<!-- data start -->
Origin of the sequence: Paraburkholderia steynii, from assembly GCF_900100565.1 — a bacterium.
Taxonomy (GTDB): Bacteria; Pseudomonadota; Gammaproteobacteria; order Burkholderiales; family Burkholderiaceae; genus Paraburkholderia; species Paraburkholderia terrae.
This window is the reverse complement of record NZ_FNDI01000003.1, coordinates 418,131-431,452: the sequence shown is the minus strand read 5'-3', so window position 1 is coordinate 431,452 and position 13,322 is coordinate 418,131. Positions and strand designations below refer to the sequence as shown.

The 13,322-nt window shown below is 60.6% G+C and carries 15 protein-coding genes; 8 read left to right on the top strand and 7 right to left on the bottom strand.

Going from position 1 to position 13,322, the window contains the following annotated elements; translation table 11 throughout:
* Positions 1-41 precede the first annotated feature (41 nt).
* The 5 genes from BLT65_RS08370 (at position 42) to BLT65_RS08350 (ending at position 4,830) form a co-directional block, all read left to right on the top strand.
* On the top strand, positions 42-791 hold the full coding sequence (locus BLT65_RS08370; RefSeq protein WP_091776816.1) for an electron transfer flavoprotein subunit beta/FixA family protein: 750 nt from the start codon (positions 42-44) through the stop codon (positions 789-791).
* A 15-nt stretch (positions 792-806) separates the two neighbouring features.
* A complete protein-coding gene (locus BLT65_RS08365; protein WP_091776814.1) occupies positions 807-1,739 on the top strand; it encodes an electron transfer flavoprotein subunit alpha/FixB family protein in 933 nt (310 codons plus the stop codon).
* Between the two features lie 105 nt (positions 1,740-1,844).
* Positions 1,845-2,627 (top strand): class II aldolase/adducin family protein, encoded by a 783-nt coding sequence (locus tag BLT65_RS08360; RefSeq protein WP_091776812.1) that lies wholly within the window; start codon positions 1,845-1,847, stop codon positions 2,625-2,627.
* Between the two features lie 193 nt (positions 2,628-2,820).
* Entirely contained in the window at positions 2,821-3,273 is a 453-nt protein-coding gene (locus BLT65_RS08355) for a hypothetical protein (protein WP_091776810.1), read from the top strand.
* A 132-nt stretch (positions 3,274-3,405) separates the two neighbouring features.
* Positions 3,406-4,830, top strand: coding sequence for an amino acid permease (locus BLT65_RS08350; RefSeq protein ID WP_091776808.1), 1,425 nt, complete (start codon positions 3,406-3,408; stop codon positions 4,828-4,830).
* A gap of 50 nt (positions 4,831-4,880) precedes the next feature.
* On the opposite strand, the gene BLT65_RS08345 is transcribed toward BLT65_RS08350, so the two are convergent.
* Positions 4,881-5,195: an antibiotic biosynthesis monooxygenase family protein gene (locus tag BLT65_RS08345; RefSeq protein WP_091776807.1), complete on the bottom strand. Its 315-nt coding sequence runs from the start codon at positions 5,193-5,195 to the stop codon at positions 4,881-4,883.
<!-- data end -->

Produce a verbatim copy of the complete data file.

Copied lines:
Origin of the sequence: Paraburkholderia steynii, from assembly GCF_900100565.1 — a bacterium.
Taxonomy (GTDB): Bacteria; Pseudomonadota; Gammaproteobacteria; order Burkholderiales; family Burkholderiaceae; genus Paraburkholderia; species Paraburkholderia terrae.
This window is the reverse complement of record NZ_FNDI01000003.1, coordinates 418,131-431,452: the sequence shown is the minus strand read 5'-3', so window position 1 is coordinate 431,452 and position 13,322 is coordinate 418,131. Positions and strand designations below refer to the sequence as shown.

The 13,322-nt window shown below is 60.6% G+C and carries 15 protein-coding genes; 8 read left to right on the top strand and 7 right to left on the bottom strand.

Going from position 1 to position 13,322, the window contains the following annotated elements; translation table 11 throughout:
* Positions 1-41 precede the first annotated feature (41 nt).
* The 5 genes from BLT65_RS08370 (at position 42) to BLT65_RS08350 (ending at position 4,830) form a co-directional block, all read left to right on the top strand.
* On the top strand, positions 42-791 hold the full coding sequence (locus BLT65_RS08370; RefSeq protein WP_091776816.1) for an electron transfer flavoprotein subunit beta/FixA family protein: 750 nt from the start codon (positions 42-44) through the stop codon (positions 789-791).
* A 15-nt stretch (positions 792-806) separates the two neighbouring features.
* A complete protein-coding gene (locus BLT65_RS08365; protein WP_091776814.1) occupies positions 807-1,739 on the top strand; it encodes an electron transfer flavoprotein subunit alpha/FixB family protein in 933 nt (310 codons plus the stop codon).
* Between the two features lie 105 nt (positions 1,740-1,844).
* Positions 1,845-2,627 (top strand): class II aldolase/adducin family protein, encoded by a 783-nt coding sequence (locus tag BLT65_RS08360; RefSeq protein WP_091776812.1) that lies wholly within the window; start codon positions 1,845-1,847, stop codon positions 2,625-2,627.
* Between the two features lie 193 nt (positions 2,628-2,820).
* Entirely contained in the window at positions 2,821-3,273 is a 453-nt protein-coding gene (locus BLT65_RS08355) for a hypothetical protein (protein WP_091776810.1), read from the top strand.
* A 132-nt stretch (positions 3,274-3,405) separates the two neighbouring features.
* Positions 3,406-4,830, top strand: coding sequence for an amino acid permease (locus BLT65_RS08350; RefSeq protein ID WP_091776808.1), 1,425 nt, complete (start codon positions 3,406-3,408; stop codon positions 4,828-4,830).
* A gap of 50 nt (positions 4,831-4,880) precedes the next feature.
* On the opposite strand, the gene BLT65_RS08345 is transcribed toward BLT65_RS08350, so the two are convergent.
* Positions 4,881-5,195: an antibiotic biosynthesis monooxygenase family protein gene (locus tag BLT65_RS08345; RefSeq protein WP_091776807.1), complete on the bottom strand. Its 315-nt coding sequence runs from the start codon at positions 5,193-5,195 to the stop codon at positions 4,881-4,883.